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Into the Mind of an Autistic Web Junky

03.07.2008 @ 4:00 PM in Technology
Of of the participants in my lab is a non-verbal guy who happens to be autistic. On the outside, he tends to grunt, get in your face and doesn't like people in his way. On the inside, this guy is chock full of intelligence; he loves technology, and can operate a PC better than most staff. No one really taught him either. When he comes to the computer lab, his favorite (ok, only activity) is getting online. He'll come in, grunt hello, point to a few interesting things in my lab (I leave computer parts laying on a table for him to look at, he loves it) and goes right to his station. In his hand is a small stack of papers, and on them are the contents of his interests. LabDrawing_small.jpg

[click above to view a larger version ala flickr]

The graphic above is a inverse scan of the paper he showed me today. I've been meaning to scan one in and really inspect it, the information contained is an amazing look into an otherwise forbidden mind. Obviously the first thing is an exxagerated drawing of a muscled man. My guy (can't say his name for confidentiality and stuff) LOVES body building and everything associated with it. I often see him walking down the hallways pointing to his arm muscles and if he sees a buff man he will stop him and squeeze his biceps and then point to his. He's always on muscle sites, looking at pictures and the products associated, like steroids. For fear of him glamorizing steroids, we tend to communicate a negative connotation about steroids, and he now draws them in the garbage, or sometimes, the word crossed out. From the "muesum" drawn on the upper left, I deduced that he also enjoys the greek sculpture, which also celebrate the male figure. Not everything is men and muscles, he is an avid lover of tech as well. you can see the circuitry and "wifi" in the drawing. Easter seems to be on his mind too, with a smiling easter egg posted at the top. Notice his use of a heart to depict the muscleman's face. i've yet to figure that one out. I plan on saving a few more of his drawings.. they really intrigue all of us here. Its like a puzzle.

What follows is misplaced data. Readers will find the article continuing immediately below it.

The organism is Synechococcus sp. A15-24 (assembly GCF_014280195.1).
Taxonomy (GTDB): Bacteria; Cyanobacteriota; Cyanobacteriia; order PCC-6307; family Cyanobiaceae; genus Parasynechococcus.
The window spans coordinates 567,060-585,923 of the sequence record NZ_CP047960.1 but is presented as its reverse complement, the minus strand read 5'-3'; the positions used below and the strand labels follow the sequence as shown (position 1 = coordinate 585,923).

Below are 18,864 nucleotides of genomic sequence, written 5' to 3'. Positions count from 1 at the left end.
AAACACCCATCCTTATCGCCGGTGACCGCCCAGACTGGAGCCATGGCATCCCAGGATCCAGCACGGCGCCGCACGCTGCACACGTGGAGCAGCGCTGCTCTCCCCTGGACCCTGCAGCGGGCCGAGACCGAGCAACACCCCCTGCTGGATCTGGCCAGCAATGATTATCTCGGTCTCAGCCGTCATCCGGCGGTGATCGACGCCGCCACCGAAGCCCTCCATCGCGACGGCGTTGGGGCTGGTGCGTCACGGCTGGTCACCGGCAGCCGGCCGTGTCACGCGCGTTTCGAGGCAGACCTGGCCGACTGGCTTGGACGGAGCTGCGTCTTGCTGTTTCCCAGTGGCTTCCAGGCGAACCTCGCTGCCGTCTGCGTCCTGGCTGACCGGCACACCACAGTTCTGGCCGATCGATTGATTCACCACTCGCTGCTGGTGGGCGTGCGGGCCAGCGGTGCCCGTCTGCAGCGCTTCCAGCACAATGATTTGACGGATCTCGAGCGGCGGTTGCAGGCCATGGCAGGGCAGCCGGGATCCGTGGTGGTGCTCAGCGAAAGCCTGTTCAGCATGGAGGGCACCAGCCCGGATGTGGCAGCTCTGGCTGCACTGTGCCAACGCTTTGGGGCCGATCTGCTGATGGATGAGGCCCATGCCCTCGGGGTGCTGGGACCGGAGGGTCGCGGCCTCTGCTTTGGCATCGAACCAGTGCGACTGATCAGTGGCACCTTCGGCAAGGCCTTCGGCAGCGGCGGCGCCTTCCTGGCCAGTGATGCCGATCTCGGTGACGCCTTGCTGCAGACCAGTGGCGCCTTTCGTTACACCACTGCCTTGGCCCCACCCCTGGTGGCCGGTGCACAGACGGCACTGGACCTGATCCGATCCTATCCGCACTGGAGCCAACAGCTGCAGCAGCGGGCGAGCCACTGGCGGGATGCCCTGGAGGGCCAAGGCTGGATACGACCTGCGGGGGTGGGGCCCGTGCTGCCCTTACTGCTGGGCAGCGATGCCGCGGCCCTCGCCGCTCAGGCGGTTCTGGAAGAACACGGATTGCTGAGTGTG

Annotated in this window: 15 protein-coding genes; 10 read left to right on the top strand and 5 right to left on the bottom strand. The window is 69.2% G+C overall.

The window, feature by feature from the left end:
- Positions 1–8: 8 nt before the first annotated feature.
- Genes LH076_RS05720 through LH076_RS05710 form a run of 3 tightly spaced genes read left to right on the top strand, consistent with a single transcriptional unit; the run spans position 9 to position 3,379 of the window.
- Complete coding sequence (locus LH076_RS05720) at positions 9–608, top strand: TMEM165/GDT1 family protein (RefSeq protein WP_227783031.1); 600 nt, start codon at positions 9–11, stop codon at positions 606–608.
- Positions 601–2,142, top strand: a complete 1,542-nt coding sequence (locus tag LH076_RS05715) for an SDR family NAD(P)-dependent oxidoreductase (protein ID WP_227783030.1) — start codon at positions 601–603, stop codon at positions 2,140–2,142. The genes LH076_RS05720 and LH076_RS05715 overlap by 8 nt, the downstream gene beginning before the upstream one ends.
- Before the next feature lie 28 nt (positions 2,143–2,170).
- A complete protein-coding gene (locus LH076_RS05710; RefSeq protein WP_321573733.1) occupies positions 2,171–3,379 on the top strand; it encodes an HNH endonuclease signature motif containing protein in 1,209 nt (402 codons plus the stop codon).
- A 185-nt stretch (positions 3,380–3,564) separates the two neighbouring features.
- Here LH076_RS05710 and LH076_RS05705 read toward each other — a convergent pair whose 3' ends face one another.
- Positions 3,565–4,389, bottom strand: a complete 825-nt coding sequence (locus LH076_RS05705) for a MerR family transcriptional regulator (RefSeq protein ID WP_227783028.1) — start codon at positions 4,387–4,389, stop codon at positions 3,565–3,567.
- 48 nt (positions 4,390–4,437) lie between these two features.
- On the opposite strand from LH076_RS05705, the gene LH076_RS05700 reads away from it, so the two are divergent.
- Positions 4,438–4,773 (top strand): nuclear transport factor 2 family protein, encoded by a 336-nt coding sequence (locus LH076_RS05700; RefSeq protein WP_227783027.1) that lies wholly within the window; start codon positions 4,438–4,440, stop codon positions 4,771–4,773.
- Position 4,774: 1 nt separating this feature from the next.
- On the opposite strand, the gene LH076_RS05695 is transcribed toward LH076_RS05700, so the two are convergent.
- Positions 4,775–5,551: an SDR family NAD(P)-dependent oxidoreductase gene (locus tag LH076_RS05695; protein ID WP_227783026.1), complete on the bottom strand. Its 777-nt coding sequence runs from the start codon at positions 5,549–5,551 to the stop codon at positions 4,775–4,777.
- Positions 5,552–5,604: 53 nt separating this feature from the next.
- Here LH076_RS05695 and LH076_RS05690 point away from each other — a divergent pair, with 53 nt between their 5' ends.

More Office Mess, This Time With Eye Candy

02.01.2008 @ 12:41 PM in Lifestream